Guest blog by Kathleen Mogelgaard
Earlier this month, a diverse group of advocates and admirers gathered at Rutgers University to honor the late Senator Frank Lautenberg for his leadership on global reproductive health. In this era of ginned up controversy over basic access to women’s healthcare, it was great to remember the Senator.
Lautenberg, who passed away in June, served nearly five terms as a U.S. Senator from the Garden State. He was a tireless advocate of reproductive health and rights, fighting back against ineffective “abstinence-only” sex education programs in the United States and championing efforts to permanently end the harmful Global Gag Rule.
Lautenberg understood how central reproductive autonomy is to every woman’s life. His passion for reproductive health and rights never waned, and when last year’s Obama-care birth control debate broke out, he was right on message:
“I have five daughters and eight granddaughters,” he said in March 2012, “and the one thing I worry about more than anything else is their health. I like to see their happy faces. I like to see them feeling good… So I want them to have doctors making decisions, not some employer who has a self-righteous moral view that he wants to impose on my daughter, my granddaughter, my wife. Nuh uh. On our side of the aisle, we believe that women are capable of making their own healthcare decisions.”
Senator Lautenberg brought that same passion to advocating for responsible environmental policy. He earned a lifetime score of 95% from the League of Conservation Voters (LCV), one of the highest lifetime scores ever for a U.S. Senator. His advocacy for responsible policies to ensure chemical safety, force polluters to pay for cleaning up their messes, and move toward a national renewable energy standard earned him a rare endorsement from LCV for his reelection campaign in 2008. According to LCV president Gene Karpinski, “Senator Lautenberg was a tireless ally who leaves an important environmental legacy, and we will miss him immeasurably.”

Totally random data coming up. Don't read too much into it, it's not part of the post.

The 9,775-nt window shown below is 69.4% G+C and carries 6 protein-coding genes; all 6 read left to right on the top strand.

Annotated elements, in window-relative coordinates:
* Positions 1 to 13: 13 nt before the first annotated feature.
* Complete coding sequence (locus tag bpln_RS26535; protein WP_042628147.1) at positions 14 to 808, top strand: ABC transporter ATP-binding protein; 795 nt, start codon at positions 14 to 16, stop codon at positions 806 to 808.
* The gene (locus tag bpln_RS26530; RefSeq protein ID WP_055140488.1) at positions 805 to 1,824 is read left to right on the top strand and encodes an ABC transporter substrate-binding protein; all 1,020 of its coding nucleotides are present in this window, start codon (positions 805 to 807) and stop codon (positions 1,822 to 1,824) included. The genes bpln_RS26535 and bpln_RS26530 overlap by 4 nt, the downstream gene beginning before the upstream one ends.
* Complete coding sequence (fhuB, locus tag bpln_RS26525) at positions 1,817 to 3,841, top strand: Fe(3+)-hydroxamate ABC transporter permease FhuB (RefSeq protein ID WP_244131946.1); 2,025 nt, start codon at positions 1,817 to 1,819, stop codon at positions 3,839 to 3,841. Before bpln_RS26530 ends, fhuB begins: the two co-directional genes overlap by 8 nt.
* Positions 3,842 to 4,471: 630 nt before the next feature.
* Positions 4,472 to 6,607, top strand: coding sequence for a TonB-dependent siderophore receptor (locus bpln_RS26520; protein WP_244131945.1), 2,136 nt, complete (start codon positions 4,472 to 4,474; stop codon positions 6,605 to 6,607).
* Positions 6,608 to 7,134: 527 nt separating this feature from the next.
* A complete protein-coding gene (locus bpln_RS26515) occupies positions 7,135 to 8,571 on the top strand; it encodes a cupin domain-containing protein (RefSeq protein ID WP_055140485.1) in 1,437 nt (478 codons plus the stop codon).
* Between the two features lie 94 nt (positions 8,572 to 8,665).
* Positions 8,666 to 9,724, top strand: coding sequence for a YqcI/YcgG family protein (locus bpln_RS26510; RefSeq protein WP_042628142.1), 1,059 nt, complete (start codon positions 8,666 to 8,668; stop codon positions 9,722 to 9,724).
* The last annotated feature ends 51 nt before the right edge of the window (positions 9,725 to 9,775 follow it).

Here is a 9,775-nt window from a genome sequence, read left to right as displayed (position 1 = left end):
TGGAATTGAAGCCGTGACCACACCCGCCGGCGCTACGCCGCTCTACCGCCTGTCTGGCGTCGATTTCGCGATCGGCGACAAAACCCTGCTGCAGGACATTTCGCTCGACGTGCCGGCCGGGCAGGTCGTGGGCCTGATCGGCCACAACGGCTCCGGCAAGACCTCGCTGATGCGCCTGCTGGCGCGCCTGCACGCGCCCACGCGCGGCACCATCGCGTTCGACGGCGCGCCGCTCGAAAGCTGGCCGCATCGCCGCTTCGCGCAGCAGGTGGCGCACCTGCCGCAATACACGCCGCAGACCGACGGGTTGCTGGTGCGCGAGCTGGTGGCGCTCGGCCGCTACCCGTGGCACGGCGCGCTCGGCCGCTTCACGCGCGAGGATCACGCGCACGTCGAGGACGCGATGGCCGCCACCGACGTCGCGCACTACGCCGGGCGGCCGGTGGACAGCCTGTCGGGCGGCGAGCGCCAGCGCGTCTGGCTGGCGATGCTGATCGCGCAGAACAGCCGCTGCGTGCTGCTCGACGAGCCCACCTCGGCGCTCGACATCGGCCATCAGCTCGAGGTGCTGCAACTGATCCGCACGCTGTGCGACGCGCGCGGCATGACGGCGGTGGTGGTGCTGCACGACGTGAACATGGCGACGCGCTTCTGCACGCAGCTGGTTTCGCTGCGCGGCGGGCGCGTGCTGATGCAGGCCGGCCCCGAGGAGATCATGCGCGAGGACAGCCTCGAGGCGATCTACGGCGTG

It’s not surprising that Senator Lautenberg, who cared deeply about his children’s and grandchildren’s future, recognized the importance of both reproductive health and environmental protection. Both are central to a sustainable world, and link to each other in important and undeniable ways. When women have the freedom, tools, and information to determine whether and when to have children, moms and babies are healthier. Opportunities grow for education of women and girls. Investment in children expands. Pressure on natural resources declines. And so on. When women are in the driver’s seat of their reproductive lives, the world bends toward a more sustainable future.
We join with our colleagues in honoring Senator Lautenberg’s contributions. His vision and leadership will be missed.
Kathleen Mogelgaard is an independent consultant with more than 15 years of experience in policy analysis, advocacy, and teaching on global environmental challenges and solutions. Her writing on the links between population, family planning and the environment has appeared in Grist, New Security Beat, and RH Reality Check